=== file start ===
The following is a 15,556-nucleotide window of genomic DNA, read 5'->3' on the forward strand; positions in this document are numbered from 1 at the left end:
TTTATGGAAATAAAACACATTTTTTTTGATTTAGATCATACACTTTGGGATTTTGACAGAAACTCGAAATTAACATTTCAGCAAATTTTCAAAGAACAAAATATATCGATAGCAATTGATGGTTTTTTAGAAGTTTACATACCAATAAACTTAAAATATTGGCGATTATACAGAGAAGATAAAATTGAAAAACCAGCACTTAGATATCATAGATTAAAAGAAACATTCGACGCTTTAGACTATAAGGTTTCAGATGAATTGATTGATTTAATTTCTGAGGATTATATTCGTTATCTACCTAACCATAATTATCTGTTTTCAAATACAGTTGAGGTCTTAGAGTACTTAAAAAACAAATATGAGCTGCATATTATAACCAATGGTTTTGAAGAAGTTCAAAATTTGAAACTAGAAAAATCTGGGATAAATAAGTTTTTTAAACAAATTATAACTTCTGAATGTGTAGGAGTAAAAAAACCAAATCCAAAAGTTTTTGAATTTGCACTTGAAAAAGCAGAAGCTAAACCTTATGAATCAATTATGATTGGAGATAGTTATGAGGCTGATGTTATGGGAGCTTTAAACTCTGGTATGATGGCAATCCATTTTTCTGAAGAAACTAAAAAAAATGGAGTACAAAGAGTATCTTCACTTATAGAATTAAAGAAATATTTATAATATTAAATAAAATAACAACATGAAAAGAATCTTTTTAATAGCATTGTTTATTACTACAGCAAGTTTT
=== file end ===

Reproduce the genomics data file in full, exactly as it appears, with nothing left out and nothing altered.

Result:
The following is a 15,556-nucleotide window of genomic DNA, read 5'->3' on the forward strand; positions in this document are numbered from 1 at the left end:
TTTATGGAAATAAAACACATTTTTTTTGATTTAGATCATACACTTTGGGATTTTGACAGAAACTCGAAATTAACATTTCAGCAAATTTTCAAAGAACAAAATATATCGATAGCAATTGATGGTTTTTTAGAAGTTTACATACCAATAAACTTAAAATATTGGCGATTATACAGAGAAGATAAAATTGAAAAACCAGCACTTAGATATCATAGATTAAAAGAAACATTCGACGCTTTAGACTATAAGGTTTCAGATGAATTGATTGATTTAATTTCTGAGGATTATATTCGTTATCTACCTAACCATAATTATCTGTTTTCAAATACAGTTGAGGTCTTAGAGTACTTAAAAAACAAATATGAGCTGCATATTATAACCAATGGTTTTGAAGAAGTTCAAAATTTGAAACTAGAAAAATCTGGGATAAATAAGTTTTTTAAACAAATTATAACTTCTGAATGTGTAGGAGTAAAAAAACCAAATCCAAAAGTTTTTGAATTTGCACTTGAAAAAGCAGAAGCTAAACCTTATGAATCAATTATGATTGGAGATAGTTATGAGGCTGATGTTATGGGAGCTTTAAACTCTGGTATGATGGCAATCCATTTTTCTGAAGAAACTAAAAAAAATGGAGTACAAAGAGTATCTTCACTTATAGAATTAAAGAAATATTTATAATATTAAATAAAATAACAACATGAAAAGAATCTTTTTAATAGCATTGTTTATTACTACAGCAAGTTTT